After years of false starts and stalled adoption, it was beginning to look like wearables were finally finding an audience. But the past week has brought nothing but sour news making one wonder if the connected devices are nothing but a fad. First Fitbit predicted a slow Holiday quarter, then Lenovo/Motorola announced the termination of the Moto 360, next Pebble shut down and sold off its assets for a pittance, and finally IDC released embarrassingly weak 3Q Apple Watch sales numbers. What is happening? Are wearables dead or is there more to it? While we might be a bit biased, we don’t see a reason for concern, yet. Let’s take a closer look at these headlines and the health of the industry as a whole.
First let’s talk about Fitbit. Without a doubt, the most compelling and demonstrable reason to purchase any wearable device is fitness tracking. This has proven to be the “killer app.” I am not sure it is what keeps people strapping the device on everyday, but it is without question what gets the units out the door and into consumer’s hands. And Fitbit is the name brand of fitness trackers. Chances are, even your least tech-savy relatives know of Fitbit and what their devices do. The problem for Fitbit though is that there is very little functional difference between their $150 premium tracker and a $15 Chinese one. If the purpose of your device is to simply track steps, calories, and distance, why should you pay 10x more for a premium brand. Fitness trackers are a commodity, there is very little to separate one device from another, and Fitbit is beginning to realize that. Fitbit has lost a huge percentage of its valuation over the 16 months because its devices are expensive and are no longer capturing the type of excitement they used to. Don’t get us wrong, Fitbit is still a strong market leader but it has been on a long, steady decline. The good news for Fitbit: they realize change is needed and are looking to diversify before the bottom drops out of their market. The acquisition of Pebble’s IP, including their PebbleOS, was a smart move and enables Fitbit to provide something unique and proprietary to the market. An operating system is a differentiator in the market and can provide a true competitive advantage. Even better, if users like PebbleOS, they will become invested in the Fitbit brand.
On the smartwatch side, let’s take a look at Pebble and the Moto 360. Both of them hit the end of the line because of a lack of innovation. Pebble launched without any real competition and had tons of empty highway ahead of it (the first Android Wear device didn’t go on sale for another year and a half). Pebble squandered its lead with a slow rate of innovation and continued to double down on connectivity and notifications. The market was clearly pushing towards activity tracking, yet Pebble didn’t ship a model with a heart rate sensor until this fall. Version after version they did not address key user complaints (i.e. no touchscreen, the giant bezel) and were unable to offer a level of interactions nearly as deep as the competition. The writing has been on the wall with Pebble for some time and, combined with their repeated use of Kickstarter (serving as equity free financing), no one should have been surprised by them shutting down. Unfortunately once robust competition entered the market, Pebble wanted to play in the same field as the big boys but were in over their heads. I think if Pebble continued to operate as niche player they would have continued to exist for some time, but the company either didn’t see themselves as that or were unwilling to accept it.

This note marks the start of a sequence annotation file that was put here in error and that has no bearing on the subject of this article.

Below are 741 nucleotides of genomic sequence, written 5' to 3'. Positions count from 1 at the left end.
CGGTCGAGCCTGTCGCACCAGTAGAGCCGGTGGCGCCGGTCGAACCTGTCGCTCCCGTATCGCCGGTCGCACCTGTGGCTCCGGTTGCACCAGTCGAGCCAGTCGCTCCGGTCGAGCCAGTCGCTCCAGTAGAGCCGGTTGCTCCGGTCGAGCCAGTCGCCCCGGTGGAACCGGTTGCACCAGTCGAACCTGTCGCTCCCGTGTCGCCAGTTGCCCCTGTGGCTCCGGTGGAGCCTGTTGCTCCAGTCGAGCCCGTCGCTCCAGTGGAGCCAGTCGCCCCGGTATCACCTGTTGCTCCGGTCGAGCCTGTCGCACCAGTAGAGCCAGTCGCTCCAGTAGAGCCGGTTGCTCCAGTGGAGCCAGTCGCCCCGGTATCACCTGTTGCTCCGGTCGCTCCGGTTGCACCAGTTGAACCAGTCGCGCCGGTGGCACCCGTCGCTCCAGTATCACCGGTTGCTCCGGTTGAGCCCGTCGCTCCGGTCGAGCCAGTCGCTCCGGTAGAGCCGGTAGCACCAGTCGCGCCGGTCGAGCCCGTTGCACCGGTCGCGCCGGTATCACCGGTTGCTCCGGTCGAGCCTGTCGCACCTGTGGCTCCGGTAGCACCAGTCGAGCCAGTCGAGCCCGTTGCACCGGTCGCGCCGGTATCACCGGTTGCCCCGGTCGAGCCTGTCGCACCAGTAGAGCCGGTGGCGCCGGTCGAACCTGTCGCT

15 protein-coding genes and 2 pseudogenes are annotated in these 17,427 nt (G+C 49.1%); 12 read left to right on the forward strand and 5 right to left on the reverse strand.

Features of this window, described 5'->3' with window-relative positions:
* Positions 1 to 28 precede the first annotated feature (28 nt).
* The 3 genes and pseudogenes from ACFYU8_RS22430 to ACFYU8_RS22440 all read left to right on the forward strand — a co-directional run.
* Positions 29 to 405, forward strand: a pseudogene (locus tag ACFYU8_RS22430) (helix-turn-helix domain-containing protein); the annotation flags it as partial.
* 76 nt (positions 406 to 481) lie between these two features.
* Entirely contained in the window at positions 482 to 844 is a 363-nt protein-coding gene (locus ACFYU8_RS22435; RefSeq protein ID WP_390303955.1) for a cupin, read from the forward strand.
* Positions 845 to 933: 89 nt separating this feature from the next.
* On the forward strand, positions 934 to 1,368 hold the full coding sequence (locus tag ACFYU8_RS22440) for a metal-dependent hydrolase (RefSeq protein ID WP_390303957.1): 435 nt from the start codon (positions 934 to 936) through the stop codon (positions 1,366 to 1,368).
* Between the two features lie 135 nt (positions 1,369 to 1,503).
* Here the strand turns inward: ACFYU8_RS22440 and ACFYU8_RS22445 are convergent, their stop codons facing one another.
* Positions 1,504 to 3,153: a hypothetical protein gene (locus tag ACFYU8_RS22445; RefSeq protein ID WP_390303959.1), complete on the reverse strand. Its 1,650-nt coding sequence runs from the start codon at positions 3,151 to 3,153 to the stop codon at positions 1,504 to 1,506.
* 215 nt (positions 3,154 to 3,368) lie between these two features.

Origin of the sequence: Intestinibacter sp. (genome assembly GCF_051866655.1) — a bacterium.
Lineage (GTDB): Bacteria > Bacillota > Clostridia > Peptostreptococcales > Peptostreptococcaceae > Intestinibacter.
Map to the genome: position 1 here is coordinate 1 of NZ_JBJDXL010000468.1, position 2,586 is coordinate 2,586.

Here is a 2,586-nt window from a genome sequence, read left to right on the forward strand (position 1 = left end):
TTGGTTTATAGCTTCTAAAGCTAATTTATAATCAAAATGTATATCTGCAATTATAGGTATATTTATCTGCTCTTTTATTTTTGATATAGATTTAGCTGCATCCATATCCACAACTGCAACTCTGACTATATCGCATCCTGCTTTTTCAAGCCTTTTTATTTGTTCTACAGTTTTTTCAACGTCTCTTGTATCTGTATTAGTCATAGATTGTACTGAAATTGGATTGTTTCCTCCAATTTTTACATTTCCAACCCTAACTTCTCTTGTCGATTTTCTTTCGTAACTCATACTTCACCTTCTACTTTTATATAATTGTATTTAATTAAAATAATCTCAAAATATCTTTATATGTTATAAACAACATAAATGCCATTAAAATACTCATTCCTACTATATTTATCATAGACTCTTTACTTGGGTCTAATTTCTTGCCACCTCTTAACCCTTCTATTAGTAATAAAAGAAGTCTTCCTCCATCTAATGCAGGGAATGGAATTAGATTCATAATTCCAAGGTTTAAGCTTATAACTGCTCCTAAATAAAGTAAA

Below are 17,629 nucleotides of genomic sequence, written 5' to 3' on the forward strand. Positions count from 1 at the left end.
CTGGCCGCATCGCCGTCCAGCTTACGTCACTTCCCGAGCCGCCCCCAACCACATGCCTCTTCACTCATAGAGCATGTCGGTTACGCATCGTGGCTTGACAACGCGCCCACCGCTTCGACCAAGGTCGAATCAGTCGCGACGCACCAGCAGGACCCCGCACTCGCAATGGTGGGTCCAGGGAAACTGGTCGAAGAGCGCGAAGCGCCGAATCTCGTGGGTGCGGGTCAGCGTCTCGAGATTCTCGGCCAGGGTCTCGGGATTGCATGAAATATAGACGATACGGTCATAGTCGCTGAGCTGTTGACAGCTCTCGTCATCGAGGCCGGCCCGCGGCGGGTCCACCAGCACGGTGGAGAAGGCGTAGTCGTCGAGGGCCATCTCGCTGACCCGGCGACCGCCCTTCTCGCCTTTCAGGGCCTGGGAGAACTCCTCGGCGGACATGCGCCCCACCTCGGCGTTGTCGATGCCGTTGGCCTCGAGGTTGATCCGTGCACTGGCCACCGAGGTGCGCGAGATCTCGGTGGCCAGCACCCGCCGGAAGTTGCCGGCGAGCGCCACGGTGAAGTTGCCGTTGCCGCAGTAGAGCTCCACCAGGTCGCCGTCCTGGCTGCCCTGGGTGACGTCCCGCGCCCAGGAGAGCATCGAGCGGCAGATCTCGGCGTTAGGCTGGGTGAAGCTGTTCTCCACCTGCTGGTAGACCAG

The discontinuation of the Moto 360, on the other hand, was a surprise but, in retrospect, not surprising. When the original Moto 360 launched in 2014, it was the device. Full Android interaction via the new Android Wear OS, an eye catching premium design, and, most importantly, a round watch face! This was the device the market had been waiting for. For the 1st generation of Android Wear devices, this was the wearable everyone was trying to catch up to. There was one catch though. The Moto 360’s screen was not actually entirely round; the smartwatch’s screen had an aesthetically unpleasing “flat tire” screen. Lenovo/Motorola said that the flat area at the bottom of the screen was needed to house sensors. Over the next 12 months other manufacturers figured out how to produce entirely round screens and it was assumed that the launch of the second generation Moto 360 would bring a fully round screen. But when the second generation of the wearable was announced last September, it was clear Moto dropped the ball. First, the name. Lenovo decided to officially call the new version of the smartwatch Moto 360. That is right – new device but no update to the name. Not only did this leave consumers confused, it also lead to journalists being unsure how to refer to it [gen 2 or (2015)]. Second, the price. The original Moto 360 cost $250 (and could be found for as little as $150 by the time the 2nd gen launched) but the 2015 version was almost $50 more expensive ($299). For $50 more you would expect to get more watch for the money, which brings us to the third issue, lack of innovation. Yes, Lenovo’s hands were slightly tied due to reliance on another company’s OS, Google’s Android Wear, but there was still room for innovation. After a year of development, the screen still had a “flat tire,” the watch’s form factor was most untouched, and no significant features were added. In fact the only changes were a 25% larger battery, an updated processor (bringing them into parity with other smartwatches), a slightly higher resolution screen, and interchangeable watch bands. Hardly worth a $50 price increase over the original. The operating system was the same version available for the original device, the only new features were interchangeable watch bands, and, most importantly, the screen still had a “flat tire.” The highly anticipated Moto 360 Gen 2 entered a very competitive market to a collective shrug. Dollar for dollar there were significantly more interesting smartwatches on the market. Lacking strong sales following a half hearted update, we should have guessed that the Moto 360 line, one of the original marquee smartwatches, was doomed.